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A tribute to the flowering clichés of summer

Tree with light pink flowers
Crape myrtle trees add color and dappled shade to so many Sacramento-area yards in summer. (Photos, except where noted: Kathy Morrison)

Crape myrtle and others are colorful delights

Street with crape myrtles
Raspberry and purple crape myrtles brighten this street.
(Photo courtesy Sacramento Tree Foundation)
On a hot summer day, when everything outdoors seems slightly fried,  it's so refreshing to turn a corner and see a crape myrtle tree in full raspberry-tressed glory.

Crape myrtles got me thinking about a few other "cliché" flowering plants --- none of them California natives --- that keep our summers from being bloomless:

Purple-blue flower
Agapanthus blossoms entice pollinators, too.

-- Agapanthus, also called lily of the Nile ( Agapanthus africanus ). But it's not a real lily. The ultimate local landscaping cliché is a clump of these periwinkle-flowered shrubs planted under a crape myrtle! They're hardy and require little maintenance, just needing to be divided every few years. And when they're not blooming, they fade into the background with their strappy green leaves.

Daylily blossom
Daylilies are so gorgeous, worth growing even if the beauty
is fleeting. Below, gazania blossoms are favorites with native bees.
Bottom, lantana is popular in my neighborhood, with good reason.

-- Daylilies ( Hemerocallis spp.). These also aren't real lilies. The showy blooms of these tough perennials come in so many different color variations, but around town you're most likely to see the gold ones called 'Stella de Oro.' The Amador Flower Farm, in Amador County's Shenandoah Valley, specializes in daylilies; the farm's website offers lots of information on cultivars and growing requirements. Like agapanthus, they need dividing every few years -- free plants!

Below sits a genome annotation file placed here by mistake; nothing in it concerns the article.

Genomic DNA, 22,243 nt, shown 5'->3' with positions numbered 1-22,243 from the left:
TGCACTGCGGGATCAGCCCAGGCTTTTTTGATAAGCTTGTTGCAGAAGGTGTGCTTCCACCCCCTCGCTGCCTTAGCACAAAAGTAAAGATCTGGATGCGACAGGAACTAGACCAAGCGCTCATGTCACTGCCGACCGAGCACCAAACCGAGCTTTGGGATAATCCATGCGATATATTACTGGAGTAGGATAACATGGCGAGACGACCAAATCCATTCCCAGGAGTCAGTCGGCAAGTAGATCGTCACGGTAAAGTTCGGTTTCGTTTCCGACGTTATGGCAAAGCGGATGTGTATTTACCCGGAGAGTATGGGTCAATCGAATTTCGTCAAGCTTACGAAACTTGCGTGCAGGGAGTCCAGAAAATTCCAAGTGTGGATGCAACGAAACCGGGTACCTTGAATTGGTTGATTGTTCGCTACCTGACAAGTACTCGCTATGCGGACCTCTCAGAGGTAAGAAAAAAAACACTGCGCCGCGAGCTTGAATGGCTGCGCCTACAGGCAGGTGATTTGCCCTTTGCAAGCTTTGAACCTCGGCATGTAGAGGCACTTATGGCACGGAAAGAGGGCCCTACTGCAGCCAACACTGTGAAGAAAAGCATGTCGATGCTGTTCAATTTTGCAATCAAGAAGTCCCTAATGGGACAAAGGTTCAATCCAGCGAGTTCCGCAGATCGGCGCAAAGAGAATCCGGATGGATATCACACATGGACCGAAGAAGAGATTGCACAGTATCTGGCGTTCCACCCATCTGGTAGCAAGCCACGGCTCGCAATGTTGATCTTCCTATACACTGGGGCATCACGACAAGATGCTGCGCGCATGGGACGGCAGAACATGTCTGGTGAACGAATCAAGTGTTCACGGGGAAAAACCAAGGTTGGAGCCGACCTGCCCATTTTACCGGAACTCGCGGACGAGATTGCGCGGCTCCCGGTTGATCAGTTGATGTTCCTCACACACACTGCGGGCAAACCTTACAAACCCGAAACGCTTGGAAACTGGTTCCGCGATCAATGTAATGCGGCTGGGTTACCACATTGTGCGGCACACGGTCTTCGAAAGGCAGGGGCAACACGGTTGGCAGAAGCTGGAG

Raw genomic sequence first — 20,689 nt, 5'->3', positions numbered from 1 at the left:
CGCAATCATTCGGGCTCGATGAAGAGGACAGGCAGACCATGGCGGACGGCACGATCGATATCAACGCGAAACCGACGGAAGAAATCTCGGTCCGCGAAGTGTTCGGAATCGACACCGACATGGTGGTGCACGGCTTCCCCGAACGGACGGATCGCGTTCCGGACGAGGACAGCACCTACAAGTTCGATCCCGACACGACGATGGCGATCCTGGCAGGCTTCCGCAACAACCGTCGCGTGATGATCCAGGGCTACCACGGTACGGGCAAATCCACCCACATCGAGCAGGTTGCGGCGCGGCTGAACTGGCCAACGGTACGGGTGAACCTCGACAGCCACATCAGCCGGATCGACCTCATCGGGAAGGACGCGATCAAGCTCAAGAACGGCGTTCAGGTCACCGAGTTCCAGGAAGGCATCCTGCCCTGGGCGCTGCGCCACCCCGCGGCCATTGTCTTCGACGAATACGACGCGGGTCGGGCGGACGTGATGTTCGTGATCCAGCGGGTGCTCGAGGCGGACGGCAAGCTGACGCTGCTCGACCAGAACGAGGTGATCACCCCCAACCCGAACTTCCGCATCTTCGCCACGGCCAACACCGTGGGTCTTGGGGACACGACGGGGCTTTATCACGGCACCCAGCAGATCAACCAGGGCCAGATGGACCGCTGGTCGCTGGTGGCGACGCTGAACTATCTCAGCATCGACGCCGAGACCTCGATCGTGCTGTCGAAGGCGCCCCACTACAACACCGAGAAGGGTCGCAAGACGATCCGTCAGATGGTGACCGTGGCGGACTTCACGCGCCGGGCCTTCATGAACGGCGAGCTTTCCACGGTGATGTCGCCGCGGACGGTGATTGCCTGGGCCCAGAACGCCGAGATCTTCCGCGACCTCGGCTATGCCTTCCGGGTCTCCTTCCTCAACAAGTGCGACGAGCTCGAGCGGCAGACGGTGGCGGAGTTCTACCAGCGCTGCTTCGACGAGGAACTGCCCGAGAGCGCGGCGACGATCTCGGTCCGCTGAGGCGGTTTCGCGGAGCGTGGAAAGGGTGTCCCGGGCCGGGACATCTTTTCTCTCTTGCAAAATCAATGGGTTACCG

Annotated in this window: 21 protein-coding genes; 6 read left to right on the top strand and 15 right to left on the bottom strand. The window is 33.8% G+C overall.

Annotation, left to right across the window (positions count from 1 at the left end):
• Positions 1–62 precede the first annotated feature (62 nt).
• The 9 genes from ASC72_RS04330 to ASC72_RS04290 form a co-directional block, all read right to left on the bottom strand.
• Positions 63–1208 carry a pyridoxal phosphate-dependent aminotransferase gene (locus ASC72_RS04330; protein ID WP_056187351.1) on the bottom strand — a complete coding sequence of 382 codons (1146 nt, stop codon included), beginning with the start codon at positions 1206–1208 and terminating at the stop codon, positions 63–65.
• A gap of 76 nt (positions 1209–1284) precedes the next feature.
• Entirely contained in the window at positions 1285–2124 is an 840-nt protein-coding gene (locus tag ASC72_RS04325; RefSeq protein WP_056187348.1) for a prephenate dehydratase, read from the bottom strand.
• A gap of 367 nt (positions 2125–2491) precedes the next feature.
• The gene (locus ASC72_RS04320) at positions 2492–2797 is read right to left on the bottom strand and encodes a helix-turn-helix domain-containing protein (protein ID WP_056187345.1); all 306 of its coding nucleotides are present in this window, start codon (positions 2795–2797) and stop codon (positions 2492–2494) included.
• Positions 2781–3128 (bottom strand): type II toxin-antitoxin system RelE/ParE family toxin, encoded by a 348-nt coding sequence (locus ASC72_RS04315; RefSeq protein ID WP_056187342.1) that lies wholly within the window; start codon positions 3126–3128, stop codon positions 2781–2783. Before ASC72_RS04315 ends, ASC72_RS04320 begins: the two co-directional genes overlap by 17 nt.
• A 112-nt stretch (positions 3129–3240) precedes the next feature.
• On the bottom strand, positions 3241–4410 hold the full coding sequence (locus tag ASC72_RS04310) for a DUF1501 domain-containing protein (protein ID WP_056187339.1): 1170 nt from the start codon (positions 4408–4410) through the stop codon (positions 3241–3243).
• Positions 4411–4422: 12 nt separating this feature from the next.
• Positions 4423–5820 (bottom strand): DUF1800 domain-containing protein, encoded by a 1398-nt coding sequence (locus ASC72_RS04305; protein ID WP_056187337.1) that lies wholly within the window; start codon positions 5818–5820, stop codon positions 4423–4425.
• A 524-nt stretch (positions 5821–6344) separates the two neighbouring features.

-- Gazanias ( Gazania rigens ). I'd grow these flowers even if their only good point was their attractiveness to bees. But the daisy-like blooms stand up to heat, come in many colors and reseed easily if you let them. I have clumps in my front garden that have survived years with very little maintenance.

-- Lantana ( Lantana camara and L. trifolia , in particular.). Clumping shrubs with many variations in bloom color, lantanas are another favorite with pollinators, especially butterflies. Many cultivars are available. They can be frost-sensitive, but I kept one alive for many winters by using a little frost blanket. They also do well as potted plants.


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Dig In: Garden Checklist

For week of Dec. 10:

Take advantage of these dry but crisp conditions. It’s time to get out the rake!

* Rake leaves away from storm drains and keep gutters clear.

* Fallen leaves can be used for mulch and compost. Chop up large leaves with a couple of passes with a lawn mower.

* Prune non-flowering trees and shrubs while they’re dormant. Without their foliage, trees are easier to prune.

* Rake and remove dead leaves and stems from dormant perennials.

* Make sure to take frost precautions with new transplants and sensitive plants. Mulch, water and cover tender plants in the late afternoon to retain warmth.

* Succulent plants are at particular risk if temperatures drop below freezing. Don’t water succulents before frost; cover instead. Use cloth sheets, not plastic. Make sure to remove coverings during the day.

* Clean and sharpen garden tools before storing for the winter.

* Brighten the holidays with winter bloomers such as poinsettias, amaryllis, calendulas, Iceland poppies, pansies and primroses.

* Keep poinsettias in a sunny, warm location. Water thoroughly. After the holidays, feed your plants monthly so they'll bloom again next December.

* Just because it rained doesn't mean every plant got watered. Give a drink to plants that the rain didn't reach, such as under eaves or under evergreen trees. Also, well-watered plants hold up better to frost than thirsty plants.

* Plant garlic (December's the last chance -- the ground is getting cold!) and onions for harvest in summer.

* Bare-root season begins. Plant bare-root berries, kiwifruit, grapes, artichokes, horseradish and rhubarb. Beware of soggy soil. It can rot bare-root plants.

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